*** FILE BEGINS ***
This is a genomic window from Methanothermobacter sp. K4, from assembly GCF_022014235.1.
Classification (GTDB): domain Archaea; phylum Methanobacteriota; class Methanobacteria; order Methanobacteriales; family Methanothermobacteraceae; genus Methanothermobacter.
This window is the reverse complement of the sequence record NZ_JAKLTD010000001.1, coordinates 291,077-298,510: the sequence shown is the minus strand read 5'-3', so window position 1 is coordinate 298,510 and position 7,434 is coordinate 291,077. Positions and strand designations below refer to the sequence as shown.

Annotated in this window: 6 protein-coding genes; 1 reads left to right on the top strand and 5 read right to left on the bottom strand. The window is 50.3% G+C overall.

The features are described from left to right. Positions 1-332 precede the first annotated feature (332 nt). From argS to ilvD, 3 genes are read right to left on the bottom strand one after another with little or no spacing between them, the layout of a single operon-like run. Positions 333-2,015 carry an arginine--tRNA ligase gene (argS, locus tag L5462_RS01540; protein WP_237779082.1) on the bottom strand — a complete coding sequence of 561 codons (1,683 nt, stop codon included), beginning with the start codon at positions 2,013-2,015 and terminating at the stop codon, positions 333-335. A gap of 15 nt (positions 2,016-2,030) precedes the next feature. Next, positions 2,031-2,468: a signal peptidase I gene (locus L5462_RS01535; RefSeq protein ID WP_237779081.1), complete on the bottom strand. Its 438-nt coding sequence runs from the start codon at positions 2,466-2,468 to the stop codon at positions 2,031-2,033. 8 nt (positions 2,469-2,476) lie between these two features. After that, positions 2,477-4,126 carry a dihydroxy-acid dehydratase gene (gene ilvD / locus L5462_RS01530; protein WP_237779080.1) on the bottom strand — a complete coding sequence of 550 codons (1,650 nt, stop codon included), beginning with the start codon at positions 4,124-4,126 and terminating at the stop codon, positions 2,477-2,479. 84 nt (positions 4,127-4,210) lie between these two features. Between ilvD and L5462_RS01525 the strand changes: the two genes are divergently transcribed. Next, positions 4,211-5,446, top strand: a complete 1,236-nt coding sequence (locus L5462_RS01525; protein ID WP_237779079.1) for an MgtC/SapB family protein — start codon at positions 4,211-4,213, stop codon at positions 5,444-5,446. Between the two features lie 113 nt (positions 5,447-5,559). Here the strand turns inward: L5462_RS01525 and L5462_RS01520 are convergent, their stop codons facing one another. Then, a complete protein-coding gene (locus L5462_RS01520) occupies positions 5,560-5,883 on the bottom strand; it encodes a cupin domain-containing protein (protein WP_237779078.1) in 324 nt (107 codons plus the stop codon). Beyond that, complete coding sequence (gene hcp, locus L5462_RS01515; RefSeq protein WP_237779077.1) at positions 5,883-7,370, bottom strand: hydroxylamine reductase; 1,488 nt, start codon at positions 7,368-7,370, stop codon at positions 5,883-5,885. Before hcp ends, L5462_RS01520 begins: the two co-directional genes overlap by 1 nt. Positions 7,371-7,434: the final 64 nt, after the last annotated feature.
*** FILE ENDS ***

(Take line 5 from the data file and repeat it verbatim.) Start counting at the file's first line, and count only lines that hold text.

The features are described from left to right. Positions 1-332 precede the first annotated feature (332 nt). From argS to ilvD, 3 genes are read right to left on the bottom strand one after another with little or no spacing between them, the layout of a single operon-like run. Positions 333-2,015 carry an arginine--tRNA ligase gene (argS, locus tag L5462_RS01540; protein WP_237779082.1) on the bottom strand — a complete coding sequence of 561 codons (1,683 nt, stop codon included), beginning with the start codon at positions 2,013-2,015 and terminating at the stop codon, positions 333-335. A gap of 15 nt (positions 2,016-2,030) precedes the next feature. Next, positions 2,031-2,468: a signal peptidase I gene (locus L5462_RS01535; RefSeq protein ID WP_237779081.1), complete on the bottom strand. Its 438-nt coding sequence runs from the start codon at positions 2,466-2,468 to the stop codon at positions 2,031-2,033. 8 nt (positions 2,469-2,476) lie between these two features. After that, positions 2,477-4,126 carry a dihydroxy-acid dehydratase gene (gene ilvD / locus L5462_RS01530; protein WP_237779080.1) on the bottom strand — a complete coding sequence of 550 codons (1,650 nt, stop codon included), beginning with the start codon at positions 4,124-4,126 and terminating at the stop codon, positions 2,477-2,479. 84 nt (positions 4,127-4,210) lie between these two features. Between ilvD and L5462_RS01525 the strand changes: the two genes are divergently transcribed. Next, positions 4,211-5,446, top strand: a complete 1,236-nt coding sequence (locus L5462_RS01525; protein ID WP_237779079.1) for an MgtC/SapB family protein — start codon at positions 4,211-4,213, stop codon at positions 5,444-5,446. Between the two features lie 113 nt (positions 5,447-5,559). Here the strand turns inward: L5462_RS01525 and L5462_RS01520 are convergent, their stop codons facing one another. Then, a complete protein-coding gene (locus L5462_RS01520) occupies positions 5,560-5,883 on the bottom strand; it encodes a cupin domain-containing protein (protein WP_237779078.1) in 324 nt (107 codons plus the stop codon). Beyond that, complete coding sequence (gene hcp, locus L5462_RS01515; RefSeq protein WP_237779077.1) at positions 5,883-7,370, bottom strand: hydroxylamine reductase; 1,488 nt, start codon at positions 7,368-7,370, stop codon at positions 5,883-5,885. Before hcp ends, L5462_RS01520 begins: the two co-directional genes overlap by 1 nt. Positions 7,371-7,434: the final 64 nt, after the last annotated feature.